Two CD Compilations Honor Icons Fitzgerald and Belafonte

Ella at 100, Harry at 90
June 10, 2017 Updated: June 17, 2017

Two icons of American music celebrated landmark birthdays this year, Ella Fitzgerald (1917-1996) and Harry Belafonte (1927-), and both are honored by new CD collections.

“Ella 100” is a four-CD set that has 100 songs from the Decca and Verve labels, which recorded her early hits as well as her rise to superstardom.

Fitzgerald’s career began with her winning the talent contest at the Apollo Theater in 1934, when she was a teenager. Soon, she became the vocalist with Chick Webb’s band. Their first hit together (included in the set) was “A-Tisket A-Tasket,” a child’s novelty song, recorded in 1938. When Webb died the following year, Fitzgerald took over the band and two years later went solo.

The first disc is largely made up of songs from this period. Fitzgerald’s sunny personality, distinctive voice, and ability to swing come through. The songs are fun but mostly novelty material, such as “I Want The Waiter (With The Water)” and “(If You Can’t Sing It) You’ll Have To Swing It.” Towards the end of the CD, she takes on classic songs (“I’m Beginning to See the Light” and “It’s Only a Paper Moon”) and shows her mettle. The first disc ends with a charming duet with Louis Jordan, “Baby, It’s Cold Outside.”

The second CD begins with an ebullient 1947 recording of the Gershwin Brothers’s “Oh, Lady Be Good,” marking Fitzgerald as one of the finest scat singers of all time. “That Old Feeling” and “I Hadn’t Any One Till You” highlight her felicitous way with a ballad.

Though she doesn’t reach the depths of Billie Holiday in downbeat material like “Black Coffee,” Fitzgerald certainly conveys the mood of each piece. And at this point in her career, she was working with top arrangers and bandleaders (Gordon Jenkins, Sy Oliver, Benny Carter and others), featured in the recordings.

Producer Norman Granz first presented her in the Jazz at the Philharmonic tours in the late 1940s. Then, in 1956, he began the series of songbook albums that made Fitzgerald into a superstar. The first was the Cole Porter Songbook, with arrangements by Buddy Bregman, from which the set includes “Miss Otis Regrets,” “You Do Something to Me,” and “I’ve Got You Under My Skin.” There are also pieces from the songbooks of Rodgers and Hart and Duke Ellington.

Fitzgerald was often paired with the rough-voiced Louis Armstrong, and they are always delightful, whether singing “I’ve Got My Love to Keep Me Warm” with Oscar Peterson’s Quintet or Gershwin’s “Summertime” with an orchestra (on CD 3).

The third CD has numbers from the invaluable songbooks of Irving Berlin, George Gershwin, and Harold Arlen. There are also excerpts from “Ella Swings Lightly” with Marty Paich’s Dek-tette and a resplendent “Stella by Starlight” from “Clap Hands, Here Comes Charlie.”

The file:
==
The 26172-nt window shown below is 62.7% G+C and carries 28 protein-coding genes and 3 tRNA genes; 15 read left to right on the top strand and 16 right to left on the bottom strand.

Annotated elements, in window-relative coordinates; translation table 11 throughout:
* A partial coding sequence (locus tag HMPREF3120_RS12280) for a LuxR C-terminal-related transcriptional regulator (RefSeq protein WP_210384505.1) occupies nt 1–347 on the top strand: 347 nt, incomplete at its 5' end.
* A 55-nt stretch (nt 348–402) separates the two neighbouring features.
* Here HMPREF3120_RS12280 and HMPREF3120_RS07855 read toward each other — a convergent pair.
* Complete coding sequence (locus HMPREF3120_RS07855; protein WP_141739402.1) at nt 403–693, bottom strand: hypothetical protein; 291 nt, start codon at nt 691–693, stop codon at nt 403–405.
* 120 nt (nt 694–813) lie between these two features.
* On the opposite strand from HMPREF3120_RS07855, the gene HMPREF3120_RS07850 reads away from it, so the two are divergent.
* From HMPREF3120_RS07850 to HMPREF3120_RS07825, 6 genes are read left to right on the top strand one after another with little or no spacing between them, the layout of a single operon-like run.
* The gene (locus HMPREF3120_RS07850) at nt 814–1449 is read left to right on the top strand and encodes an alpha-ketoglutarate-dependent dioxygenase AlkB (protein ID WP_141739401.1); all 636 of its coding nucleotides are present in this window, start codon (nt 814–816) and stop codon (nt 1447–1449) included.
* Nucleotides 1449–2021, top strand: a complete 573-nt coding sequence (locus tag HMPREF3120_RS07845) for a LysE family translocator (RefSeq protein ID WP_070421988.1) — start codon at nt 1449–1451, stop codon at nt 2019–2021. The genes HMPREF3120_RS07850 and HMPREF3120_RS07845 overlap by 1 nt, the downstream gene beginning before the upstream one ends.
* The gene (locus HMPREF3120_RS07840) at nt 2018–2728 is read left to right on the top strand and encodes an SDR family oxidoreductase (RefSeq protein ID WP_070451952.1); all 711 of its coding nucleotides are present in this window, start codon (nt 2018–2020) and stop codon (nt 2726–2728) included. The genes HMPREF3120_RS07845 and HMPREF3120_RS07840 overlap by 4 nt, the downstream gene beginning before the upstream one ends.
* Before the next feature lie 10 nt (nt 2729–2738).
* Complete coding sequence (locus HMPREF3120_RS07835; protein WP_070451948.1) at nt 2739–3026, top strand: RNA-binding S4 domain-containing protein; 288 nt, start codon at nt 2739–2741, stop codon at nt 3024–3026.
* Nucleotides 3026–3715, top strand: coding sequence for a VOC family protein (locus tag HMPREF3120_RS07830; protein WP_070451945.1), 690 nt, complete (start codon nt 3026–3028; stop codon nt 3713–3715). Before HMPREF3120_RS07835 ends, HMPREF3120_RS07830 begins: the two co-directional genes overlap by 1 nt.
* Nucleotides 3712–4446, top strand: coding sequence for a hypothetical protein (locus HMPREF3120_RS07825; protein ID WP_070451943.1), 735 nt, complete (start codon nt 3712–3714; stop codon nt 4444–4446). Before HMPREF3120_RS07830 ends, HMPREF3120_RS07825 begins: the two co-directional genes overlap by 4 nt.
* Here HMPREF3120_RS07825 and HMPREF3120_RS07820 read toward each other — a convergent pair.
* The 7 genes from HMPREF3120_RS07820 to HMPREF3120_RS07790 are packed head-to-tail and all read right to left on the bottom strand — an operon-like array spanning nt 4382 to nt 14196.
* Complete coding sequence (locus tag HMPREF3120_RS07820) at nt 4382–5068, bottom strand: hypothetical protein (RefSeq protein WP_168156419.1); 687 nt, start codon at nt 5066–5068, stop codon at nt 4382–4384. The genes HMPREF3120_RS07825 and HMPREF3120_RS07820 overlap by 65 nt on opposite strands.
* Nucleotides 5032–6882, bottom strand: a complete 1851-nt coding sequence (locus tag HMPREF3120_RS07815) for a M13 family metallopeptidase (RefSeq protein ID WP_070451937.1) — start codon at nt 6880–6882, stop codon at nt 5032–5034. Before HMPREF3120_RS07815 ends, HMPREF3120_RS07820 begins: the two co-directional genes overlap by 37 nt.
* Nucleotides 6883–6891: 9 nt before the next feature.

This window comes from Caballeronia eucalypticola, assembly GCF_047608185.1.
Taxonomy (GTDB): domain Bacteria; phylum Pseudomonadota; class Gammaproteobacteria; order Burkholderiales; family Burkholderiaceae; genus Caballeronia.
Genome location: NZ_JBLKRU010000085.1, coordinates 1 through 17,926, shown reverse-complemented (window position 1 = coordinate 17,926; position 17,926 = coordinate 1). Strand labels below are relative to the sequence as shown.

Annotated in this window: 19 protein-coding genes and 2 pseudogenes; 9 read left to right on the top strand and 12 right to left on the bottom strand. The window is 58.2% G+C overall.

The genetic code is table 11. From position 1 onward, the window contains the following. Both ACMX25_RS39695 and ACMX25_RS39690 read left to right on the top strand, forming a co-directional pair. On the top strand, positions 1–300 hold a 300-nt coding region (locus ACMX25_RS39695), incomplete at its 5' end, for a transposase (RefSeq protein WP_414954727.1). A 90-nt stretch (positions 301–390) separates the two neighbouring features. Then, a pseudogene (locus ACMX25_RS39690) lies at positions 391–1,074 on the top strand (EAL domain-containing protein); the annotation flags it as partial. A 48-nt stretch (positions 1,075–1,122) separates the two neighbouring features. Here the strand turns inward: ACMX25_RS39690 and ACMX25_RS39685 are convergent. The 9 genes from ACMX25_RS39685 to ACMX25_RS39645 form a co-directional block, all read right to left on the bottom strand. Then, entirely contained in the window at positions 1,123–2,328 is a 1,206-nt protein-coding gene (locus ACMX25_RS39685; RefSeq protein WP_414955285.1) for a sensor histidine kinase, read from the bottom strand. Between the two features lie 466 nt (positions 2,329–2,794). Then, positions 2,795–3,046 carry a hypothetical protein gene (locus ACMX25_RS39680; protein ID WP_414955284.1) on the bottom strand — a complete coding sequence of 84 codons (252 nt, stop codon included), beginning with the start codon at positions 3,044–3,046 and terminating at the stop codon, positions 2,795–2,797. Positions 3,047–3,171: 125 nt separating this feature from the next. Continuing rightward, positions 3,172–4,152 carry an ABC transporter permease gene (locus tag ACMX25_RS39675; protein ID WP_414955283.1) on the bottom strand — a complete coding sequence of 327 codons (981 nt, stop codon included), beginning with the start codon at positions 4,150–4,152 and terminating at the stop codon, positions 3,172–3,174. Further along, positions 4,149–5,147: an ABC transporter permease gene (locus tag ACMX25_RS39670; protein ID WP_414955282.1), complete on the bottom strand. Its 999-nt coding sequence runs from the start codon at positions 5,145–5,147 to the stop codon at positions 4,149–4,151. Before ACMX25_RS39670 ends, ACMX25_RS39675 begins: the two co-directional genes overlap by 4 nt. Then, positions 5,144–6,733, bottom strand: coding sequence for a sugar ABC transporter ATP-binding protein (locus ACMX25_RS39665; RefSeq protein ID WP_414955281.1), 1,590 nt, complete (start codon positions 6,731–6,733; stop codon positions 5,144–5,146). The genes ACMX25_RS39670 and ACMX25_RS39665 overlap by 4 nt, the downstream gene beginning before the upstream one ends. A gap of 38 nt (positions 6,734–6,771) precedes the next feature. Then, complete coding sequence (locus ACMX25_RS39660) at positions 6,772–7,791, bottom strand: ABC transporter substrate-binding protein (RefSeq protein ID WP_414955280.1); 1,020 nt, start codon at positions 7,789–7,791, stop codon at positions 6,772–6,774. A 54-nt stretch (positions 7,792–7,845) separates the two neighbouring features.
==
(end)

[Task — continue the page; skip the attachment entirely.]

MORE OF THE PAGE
CD 4 has songs from the Johnny Mercer and Jerome Kern collections and albums with Duke Ellington and Count Basie. She is backed up by Sinatra’s favorite arranger/ bandleader Nelson Riddle on three songs.  Her blues numbers don’t sound traditional but are enjoyable on their own terms. The album ends with Fitzgerald’s famous live version of “Mack the Knife,” where she scats with virtuosity and does a funny imitation of Louis Armstrong.

“Ella at 100” proves that the great American songbook was never greater than when sung by Ella Fitzgerald.

Harry Belafonte

(Legacy Recordings)

Harry Belafonte is still alive and well at 90. In fact, he handpicked the recordings on “When Colors Come Together–The Legacy of Harry Belafonte” (on Legacy Recordings).

The multi-talented Belafonte is a distinguished singer, actor, and civil rights icon (a close associate of Dr. Martin Luther King and one of the planners of the historic March on Washington).

Belafonte’s 1956 “Calypso” with his signature “Day-O” (from “Banana Boat”) was the first album to sell over one million copies. This was quite an achievement for an African-American artist at a time when the South was still segregated.

The CD begins with a children’s chorus performing “When Colors Come Together (Our Island in the Sun),” which Belafonte wrote for the movie in which he starred. He also includes his own rendition of the piece and six other Calypso songs.

As a ballad singer, he demonstrates that he was the only one who could match Frank Sinatra in his delivery of a song lyric. Included here are his sensitive renditions of “All My Trials,” “Scarlet Ribbons,” and “Try to Remember.”

A live recording from 1967 of Pete Seeger’s “Those Three are on My Mind” about the murder of three civil rights workers and “Abraham, Martin and John” (about the assassinations of Lincoln, King, and the Kennedy brothers) are reminders of his social activism.

“When Colors Come Together” is a fine one CD compilation but Belafonte merits a multi-CD set.

Barry Bassis has been a music, theater, and travel writer for over a decade for various publications.